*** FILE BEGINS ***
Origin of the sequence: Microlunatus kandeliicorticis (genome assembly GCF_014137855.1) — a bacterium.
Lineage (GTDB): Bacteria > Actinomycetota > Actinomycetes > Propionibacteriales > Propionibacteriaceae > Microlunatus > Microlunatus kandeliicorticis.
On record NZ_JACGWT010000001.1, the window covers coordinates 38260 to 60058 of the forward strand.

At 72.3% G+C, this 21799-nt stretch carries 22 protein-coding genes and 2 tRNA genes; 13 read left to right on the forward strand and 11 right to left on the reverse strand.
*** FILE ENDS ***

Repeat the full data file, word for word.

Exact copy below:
Origin of the sequence: Microlunatus kandeliicorticis (genome assembly GCF_014137855.1) — a bacterium.
Lineage (GTDB): Bacteria > Actinomycetota > Actinomycetes > Propionibacteriales > Propionibacteriaceae > Microlunatus > Microlunatus kandeliicorticis.
On record NZ_JACGWT010000001.1, the window covers coordinates 38260 to 60058 of the forward strand.

At 72.3% G+C, this 21799-nt stretch carries 22 protein-coding genes and 2 tRNA genes; 13 read left to right on the forward strand and 11 right to left on the reverse strand.